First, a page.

In Boussard’s drawing, Montana on my Mind, a spirit figure floats over the Western landscape. Her trademark birds are present, perched on barbed wire, raising issues of freedom and restriction. Also present is a shelter in which the skull resides. “The floating image, that is partly nature; you see the wheatgrass flying out from her hair,” Boussard relates. “She’s imbedded in the house also. The house has great influence on how I work. I see it as the house inside of ourselves — like our soul. Does it stay closed? Does it say we don’t let anyone in, and we don’t let anything out? Or is it something that can change from place to place? Is it something that influences us directly — which I believe it does. Where we grow up, how we live, and how that movement to adulthood happens inside the house. The house seems very metaphorical as family, and shapes who we are.”
Watch from the Outside, Speak from the Inside continues the thematic presentations of shelter, birds, barbed wire, and pears that also occur in Montana on My Mind. The shelters are snared by barbed wire or crossed out. Boussard states that, “Montana can no longer be viewed as just another pretty face. It is the purpose of art to see the changes that are upon us, and to respond in a highly provocative way. In studios across Montana it is time to ask: Are we just trafficking in images and what is their power? That home on the range might just be behind a refinery.”
Her latest stained glass commission, And You Are the Branches, is her magnum opus. It took 10 years from conception to execution, is comprised of 40 panels of 15,000 cut glass pieces, and was installed in the Holy Spirit Catholic Church in Great Falls, Montana. Boussard worked closely with glass fabricator Dennis Lippert, as well as the church architect and clergy, who helped her visualize the potential of the project: one that would inspire and lead congregants to worship in beauty.
Boussard was given artistic latitude, while considering the aspirations of the congregation and the local interpretation of Christianity. She drew upon her 1986 stained glass commission at Saint Joseph Church in Choteau, Montana, cognizant of the challenges and rewards that lay ahead. Her designs took into account the architectural space, the natural environment, translucency, light, and how movement from ground to sky would instill an uplifting worldliness to congregants in the chapel. She painstakingly selected the colored glass with nuanced colors and textures, incorporating her trademark flowing ribbons and birds in flight. The only direction she was given regarding subject matter was to include wind and wheat, two commodities the Great Falls area has an abundance of.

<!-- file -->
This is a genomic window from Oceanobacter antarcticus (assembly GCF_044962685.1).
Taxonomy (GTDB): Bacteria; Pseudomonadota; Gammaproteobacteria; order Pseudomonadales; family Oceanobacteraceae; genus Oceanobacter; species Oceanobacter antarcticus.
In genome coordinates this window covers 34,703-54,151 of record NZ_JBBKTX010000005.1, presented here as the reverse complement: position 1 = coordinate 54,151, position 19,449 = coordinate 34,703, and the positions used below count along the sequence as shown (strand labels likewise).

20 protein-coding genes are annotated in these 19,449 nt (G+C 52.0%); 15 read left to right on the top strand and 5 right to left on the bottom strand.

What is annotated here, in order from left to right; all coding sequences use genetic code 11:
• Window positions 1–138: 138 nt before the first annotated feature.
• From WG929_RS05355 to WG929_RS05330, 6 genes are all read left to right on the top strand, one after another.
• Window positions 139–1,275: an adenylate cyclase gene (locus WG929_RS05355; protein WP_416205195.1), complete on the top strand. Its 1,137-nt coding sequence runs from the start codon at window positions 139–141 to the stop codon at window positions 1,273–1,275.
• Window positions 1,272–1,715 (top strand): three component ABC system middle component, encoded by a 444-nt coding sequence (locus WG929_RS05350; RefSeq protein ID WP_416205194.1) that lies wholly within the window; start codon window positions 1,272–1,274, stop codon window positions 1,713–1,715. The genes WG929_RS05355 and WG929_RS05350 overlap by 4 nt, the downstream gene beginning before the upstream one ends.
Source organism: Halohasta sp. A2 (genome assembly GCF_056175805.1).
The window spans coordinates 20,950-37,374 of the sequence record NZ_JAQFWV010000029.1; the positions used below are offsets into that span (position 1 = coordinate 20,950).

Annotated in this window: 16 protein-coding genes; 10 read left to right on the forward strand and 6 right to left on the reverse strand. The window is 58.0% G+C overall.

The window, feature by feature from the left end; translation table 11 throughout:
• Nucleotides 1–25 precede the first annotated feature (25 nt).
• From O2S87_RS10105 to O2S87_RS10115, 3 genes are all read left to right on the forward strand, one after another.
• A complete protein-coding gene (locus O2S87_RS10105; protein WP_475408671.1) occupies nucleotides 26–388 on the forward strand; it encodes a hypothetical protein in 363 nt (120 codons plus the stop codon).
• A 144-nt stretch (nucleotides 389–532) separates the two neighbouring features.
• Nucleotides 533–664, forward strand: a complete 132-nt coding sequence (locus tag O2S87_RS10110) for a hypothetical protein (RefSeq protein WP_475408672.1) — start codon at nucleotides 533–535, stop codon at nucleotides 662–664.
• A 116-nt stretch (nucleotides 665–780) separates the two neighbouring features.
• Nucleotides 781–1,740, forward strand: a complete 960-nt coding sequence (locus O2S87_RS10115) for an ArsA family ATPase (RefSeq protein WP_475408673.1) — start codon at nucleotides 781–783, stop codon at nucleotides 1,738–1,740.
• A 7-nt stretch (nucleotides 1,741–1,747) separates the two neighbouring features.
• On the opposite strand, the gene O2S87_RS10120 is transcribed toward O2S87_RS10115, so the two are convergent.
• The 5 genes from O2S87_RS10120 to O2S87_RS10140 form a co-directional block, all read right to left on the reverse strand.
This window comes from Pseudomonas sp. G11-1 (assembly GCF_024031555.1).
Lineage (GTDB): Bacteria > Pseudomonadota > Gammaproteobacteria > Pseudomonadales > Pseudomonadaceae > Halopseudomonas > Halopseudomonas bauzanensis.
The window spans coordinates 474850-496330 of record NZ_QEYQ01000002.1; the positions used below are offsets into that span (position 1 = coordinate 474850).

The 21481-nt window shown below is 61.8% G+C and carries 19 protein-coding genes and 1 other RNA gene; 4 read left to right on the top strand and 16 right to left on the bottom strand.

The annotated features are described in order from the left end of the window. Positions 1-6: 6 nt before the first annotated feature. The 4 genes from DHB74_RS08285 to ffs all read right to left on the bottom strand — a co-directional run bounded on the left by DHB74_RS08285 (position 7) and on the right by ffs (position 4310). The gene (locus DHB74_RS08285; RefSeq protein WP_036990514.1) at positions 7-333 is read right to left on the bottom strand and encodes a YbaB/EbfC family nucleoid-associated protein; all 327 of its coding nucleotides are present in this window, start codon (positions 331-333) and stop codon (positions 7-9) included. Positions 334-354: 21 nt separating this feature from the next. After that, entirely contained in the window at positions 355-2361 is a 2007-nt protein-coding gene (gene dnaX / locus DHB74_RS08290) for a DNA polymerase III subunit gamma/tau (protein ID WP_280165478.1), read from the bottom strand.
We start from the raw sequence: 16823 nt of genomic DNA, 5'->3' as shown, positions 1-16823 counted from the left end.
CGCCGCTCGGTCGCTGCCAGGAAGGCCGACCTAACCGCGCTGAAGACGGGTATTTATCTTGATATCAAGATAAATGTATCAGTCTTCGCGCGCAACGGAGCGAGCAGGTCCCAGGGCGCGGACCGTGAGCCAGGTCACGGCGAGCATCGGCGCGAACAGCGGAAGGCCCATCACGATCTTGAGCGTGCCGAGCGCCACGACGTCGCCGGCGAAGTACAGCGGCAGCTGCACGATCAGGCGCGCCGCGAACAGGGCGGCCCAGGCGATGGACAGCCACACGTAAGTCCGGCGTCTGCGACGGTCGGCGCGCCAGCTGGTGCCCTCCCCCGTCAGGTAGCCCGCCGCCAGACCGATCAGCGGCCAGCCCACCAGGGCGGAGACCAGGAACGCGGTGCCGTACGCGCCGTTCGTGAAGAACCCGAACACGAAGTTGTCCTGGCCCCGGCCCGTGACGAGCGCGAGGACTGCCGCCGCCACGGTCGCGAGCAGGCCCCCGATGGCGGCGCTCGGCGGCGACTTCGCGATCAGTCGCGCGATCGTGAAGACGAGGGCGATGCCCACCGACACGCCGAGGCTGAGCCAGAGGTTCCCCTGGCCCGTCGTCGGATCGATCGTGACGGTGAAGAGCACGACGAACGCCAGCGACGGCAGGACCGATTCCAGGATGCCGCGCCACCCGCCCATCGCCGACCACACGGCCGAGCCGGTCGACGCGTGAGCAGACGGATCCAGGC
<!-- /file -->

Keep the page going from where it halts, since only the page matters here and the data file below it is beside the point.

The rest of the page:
The first set of windows, installed behind the altar, soars 42 feet high and 8 feet wide in a triangular formation, and contains undulating, variegated blue colors punctuated by wheat chaff and red birds, a unity of earth and sky. The completed interior reflects Boussard’s firm commitment to the idea that art holds the potential to lift our spirits even while engaging in a contemplative manner with our place in the world.
While state and national arts organizations have bestowed numerous awards on the artist, she says her most satisfying roles have been as a staunch advocate for the arts, the environment, and social issues. But perhaps her crowning reward has been her ability to reside in a land that she has loved from birth. “But where you live defines who you are,” she says, “and many artists in the early ‘70s began to ‘see’ in a different way. Many saw that isolation was the state’s best asset, and that the past had to be remembered to make a future.”
Boussard’s hallmark is to say something that comes from a different place, in a different way. “That’s the charge I’ve given myself — to make that attempt. I want my work to be a narrative, interwoven between time and culture. I want my work to say something. I want it to mean something.”
Boussard has created an evocative vocabulary composed on the spectrum between fact and fiction, the spiritual and concrete. Her dreamlike compositions pay tribute to nature, known and unknowing, mining it for its symbolic potential.